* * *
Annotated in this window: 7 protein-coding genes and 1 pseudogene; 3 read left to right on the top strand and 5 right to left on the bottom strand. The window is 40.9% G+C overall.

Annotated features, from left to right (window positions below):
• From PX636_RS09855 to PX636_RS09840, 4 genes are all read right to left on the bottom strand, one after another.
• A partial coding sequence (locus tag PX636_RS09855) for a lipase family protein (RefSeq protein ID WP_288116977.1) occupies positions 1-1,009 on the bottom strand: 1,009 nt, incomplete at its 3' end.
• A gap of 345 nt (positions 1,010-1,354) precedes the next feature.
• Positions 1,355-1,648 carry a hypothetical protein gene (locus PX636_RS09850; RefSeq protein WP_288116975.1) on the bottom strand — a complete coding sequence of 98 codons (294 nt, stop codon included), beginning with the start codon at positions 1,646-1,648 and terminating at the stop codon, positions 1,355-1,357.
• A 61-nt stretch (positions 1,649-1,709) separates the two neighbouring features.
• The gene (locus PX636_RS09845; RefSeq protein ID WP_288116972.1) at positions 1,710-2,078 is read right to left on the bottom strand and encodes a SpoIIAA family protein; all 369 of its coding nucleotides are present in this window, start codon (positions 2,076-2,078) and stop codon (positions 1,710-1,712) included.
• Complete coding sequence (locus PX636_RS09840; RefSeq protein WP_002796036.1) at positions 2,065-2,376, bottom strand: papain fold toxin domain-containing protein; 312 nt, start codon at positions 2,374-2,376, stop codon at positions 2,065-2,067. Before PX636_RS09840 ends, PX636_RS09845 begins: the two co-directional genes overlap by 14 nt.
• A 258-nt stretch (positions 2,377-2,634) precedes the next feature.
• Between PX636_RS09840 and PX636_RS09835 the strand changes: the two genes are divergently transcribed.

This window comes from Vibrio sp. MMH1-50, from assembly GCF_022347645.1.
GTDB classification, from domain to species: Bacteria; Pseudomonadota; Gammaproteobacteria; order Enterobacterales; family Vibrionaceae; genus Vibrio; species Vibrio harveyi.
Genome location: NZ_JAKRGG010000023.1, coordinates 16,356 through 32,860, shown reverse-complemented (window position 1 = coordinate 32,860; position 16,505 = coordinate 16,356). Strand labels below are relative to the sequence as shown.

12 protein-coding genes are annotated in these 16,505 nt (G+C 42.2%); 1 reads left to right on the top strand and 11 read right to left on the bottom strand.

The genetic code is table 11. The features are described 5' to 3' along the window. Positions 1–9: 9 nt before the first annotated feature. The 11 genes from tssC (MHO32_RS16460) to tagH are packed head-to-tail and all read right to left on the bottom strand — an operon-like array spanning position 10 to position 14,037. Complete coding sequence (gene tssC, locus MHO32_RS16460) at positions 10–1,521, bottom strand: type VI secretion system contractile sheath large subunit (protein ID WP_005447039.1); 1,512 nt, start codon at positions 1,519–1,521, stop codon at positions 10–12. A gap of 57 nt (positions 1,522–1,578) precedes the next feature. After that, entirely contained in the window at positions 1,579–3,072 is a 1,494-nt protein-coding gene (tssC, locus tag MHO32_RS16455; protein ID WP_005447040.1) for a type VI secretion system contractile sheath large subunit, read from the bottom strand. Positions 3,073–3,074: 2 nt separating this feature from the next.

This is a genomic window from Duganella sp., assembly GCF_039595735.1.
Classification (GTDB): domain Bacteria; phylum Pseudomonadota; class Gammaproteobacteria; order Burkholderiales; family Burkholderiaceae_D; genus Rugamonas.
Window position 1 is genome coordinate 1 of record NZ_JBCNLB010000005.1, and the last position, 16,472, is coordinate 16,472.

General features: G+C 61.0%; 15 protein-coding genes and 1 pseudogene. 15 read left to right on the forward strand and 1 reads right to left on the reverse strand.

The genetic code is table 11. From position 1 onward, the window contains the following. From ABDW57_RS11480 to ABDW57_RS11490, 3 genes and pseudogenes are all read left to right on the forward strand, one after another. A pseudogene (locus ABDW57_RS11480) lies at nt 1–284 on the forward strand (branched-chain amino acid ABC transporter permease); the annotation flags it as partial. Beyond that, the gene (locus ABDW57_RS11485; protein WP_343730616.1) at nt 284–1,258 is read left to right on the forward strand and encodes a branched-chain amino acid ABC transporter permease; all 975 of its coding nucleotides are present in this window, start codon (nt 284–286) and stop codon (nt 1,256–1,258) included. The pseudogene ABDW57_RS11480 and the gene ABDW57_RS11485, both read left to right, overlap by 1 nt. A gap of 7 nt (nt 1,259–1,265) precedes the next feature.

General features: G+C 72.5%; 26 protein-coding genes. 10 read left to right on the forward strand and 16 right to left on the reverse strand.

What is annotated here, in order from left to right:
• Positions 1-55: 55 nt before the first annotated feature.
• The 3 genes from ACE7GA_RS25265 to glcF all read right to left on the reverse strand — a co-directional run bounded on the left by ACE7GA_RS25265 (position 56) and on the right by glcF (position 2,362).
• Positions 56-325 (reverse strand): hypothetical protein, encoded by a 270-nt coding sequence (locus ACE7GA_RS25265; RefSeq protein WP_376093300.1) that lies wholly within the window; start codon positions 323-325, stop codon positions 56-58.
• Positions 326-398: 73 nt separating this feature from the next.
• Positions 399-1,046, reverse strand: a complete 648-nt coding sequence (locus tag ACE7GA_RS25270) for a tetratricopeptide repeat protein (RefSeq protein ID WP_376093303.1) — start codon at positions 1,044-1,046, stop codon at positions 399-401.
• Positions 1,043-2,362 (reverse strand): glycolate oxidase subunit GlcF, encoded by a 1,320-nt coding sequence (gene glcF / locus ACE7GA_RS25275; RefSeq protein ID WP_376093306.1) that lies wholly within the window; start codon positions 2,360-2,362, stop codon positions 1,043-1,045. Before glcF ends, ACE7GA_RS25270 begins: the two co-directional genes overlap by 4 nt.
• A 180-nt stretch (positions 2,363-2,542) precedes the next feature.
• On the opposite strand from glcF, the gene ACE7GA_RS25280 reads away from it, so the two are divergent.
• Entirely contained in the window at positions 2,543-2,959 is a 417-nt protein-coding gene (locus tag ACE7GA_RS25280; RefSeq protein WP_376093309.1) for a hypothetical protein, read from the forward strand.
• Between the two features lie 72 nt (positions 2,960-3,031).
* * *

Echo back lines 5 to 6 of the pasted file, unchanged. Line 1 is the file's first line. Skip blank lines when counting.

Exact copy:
• A gap of 345 nt (positions 1,010-1,354) precedes the next feature.
• Positions 1,355-1,648 carry a hypothetical protein gene (locus PX636_RS09850; RefSeq protein WP_288116975.1) on the bottom strand — a complete coding sequence of 98 codons (294 nt, stop codon included), beginning with the start codon at positions 1,646-1,648 and terminating at the stop codon, positions 1,355-1,357.